to save any number of packets. You simply need to enable automatic
logging on the Logging tab. Such automatic logging will make the
application dump all the captured packets to file(s) continuously,
and you can set any limit on the total size of the captured
Q. My firewall software warns me that CommView for WiFi is
"attempting to access the Internet." I am aware that some sites are
able to track users by collecting the information sent by their
programs via Internet. Why does CommView "attempt to access the
A. Three activities may alert your firewall. First, it may be an
attempt to resolve IP addresses to hostnames. Since CommView has to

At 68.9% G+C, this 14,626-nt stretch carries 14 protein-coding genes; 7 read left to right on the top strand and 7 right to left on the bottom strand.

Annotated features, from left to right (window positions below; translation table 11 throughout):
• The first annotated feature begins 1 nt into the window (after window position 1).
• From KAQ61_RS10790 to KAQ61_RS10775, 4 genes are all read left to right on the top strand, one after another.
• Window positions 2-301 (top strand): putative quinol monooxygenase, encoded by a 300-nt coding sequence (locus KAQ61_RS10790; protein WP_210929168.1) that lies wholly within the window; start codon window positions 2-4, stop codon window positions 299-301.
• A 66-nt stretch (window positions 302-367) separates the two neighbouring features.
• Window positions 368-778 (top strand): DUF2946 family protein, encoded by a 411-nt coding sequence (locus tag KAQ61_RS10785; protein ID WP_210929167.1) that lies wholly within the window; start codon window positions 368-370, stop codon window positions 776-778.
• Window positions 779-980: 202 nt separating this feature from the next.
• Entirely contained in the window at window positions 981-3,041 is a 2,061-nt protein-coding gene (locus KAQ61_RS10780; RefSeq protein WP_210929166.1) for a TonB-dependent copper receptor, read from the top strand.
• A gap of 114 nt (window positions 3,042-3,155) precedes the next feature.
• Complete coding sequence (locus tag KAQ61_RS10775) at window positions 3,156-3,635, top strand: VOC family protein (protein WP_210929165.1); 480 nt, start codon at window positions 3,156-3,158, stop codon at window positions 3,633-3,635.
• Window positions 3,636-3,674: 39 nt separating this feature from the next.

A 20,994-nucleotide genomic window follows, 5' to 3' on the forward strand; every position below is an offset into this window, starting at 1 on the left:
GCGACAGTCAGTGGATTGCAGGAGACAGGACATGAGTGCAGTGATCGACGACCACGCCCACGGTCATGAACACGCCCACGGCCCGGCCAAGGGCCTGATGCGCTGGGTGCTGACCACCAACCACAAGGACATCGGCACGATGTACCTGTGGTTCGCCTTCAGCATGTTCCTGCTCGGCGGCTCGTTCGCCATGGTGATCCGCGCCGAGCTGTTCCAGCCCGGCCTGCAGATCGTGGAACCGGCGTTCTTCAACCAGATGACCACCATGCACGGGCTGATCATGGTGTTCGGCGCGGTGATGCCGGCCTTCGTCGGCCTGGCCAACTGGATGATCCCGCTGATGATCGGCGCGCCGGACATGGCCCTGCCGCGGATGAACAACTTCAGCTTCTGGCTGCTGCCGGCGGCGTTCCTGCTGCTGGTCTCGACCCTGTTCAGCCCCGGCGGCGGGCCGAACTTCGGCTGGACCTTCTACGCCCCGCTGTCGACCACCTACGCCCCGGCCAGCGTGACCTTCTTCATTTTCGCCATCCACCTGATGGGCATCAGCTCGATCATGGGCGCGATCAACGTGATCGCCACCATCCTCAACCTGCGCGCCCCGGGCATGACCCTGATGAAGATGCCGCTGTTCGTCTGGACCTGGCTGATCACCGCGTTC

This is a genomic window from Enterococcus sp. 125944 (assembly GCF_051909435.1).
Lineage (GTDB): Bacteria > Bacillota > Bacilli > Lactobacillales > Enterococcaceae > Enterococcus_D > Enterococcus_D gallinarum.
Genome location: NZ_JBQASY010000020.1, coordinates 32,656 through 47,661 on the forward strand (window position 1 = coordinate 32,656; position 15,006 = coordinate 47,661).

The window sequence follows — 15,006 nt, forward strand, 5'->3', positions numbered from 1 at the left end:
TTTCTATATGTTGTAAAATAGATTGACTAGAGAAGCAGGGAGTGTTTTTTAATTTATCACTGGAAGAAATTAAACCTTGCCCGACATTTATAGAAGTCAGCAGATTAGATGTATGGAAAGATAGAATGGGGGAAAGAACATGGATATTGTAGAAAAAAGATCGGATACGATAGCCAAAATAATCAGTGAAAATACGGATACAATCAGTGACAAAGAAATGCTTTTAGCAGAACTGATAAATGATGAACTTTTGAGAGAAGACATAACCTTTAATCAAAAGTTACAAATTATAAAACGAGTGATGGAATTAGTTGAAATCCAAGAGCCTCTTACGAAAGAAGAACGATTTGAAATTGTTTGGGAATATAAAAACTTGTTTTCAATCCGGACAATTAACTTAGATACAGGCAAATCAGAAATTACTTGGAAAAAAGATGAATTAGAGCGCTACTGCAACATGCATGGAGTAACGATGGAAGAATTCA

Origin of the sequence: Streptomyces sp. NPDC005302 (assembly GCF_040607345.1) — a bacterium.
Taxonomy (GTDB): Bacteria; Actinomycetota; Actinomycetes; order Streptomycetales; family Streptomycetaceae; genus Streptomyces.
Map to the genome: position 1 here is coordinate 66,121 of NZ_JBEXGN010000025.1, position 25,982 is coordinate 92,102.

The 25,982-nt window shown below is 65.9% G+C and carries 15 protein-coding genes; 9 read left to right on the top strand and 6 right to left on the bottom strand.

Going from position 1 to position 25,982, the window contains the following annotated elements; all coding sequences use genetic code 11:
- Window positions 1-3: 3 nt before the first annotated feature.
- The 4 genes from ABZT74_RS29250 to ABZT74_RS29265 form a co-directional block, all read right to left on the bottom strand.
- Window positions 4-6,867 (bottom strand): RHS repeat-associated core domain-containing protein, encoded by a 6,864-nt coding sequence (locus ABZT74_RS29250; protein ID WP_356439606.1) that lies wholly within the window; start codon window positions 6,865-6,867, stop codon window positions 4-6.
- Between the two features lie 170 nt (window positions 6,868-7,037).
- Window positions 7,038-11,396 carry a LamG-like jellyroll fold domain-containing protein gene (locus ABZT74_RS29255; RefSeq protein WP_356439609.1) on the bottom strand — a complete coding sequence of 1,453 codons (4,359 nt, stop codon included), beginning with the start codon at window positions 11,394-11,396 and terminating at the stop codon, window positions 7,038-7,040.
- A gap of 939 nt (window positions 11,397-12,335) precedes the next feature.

contact your DNS servers to make a DNS query, it inevitably
triggers the alarm. You can disable this feature (Settings =>
Options => Disable DNS resolving), but in this case, the Latest
IP Connections tab will not be able to show you the hostnames.
Second, you may have configured the program to check if updates or
new versions are available. To do this, CommView has to connect to
www.tamos.com. You can disable this feature (Settings
=> Options => Misc. => Enable automatic application
updates). Third, when you purchase the product, you need to
activate it. If you select online activation, CommView has to
connect to www.tamos.com. You can avoid this by selecting manual
activation. These are the only types of connections CommView can
potentially make. There are no other hidden activities. We don't
Q. I'm often logged on as a user without administrative privileges.
Do I have to log off and then re-logon as the administrator to be
able to run CommView for WiFi?
A. No, you can open CommView folder, right-click on the CV.exe file
while holding down the Shift key, and select "Run As" from the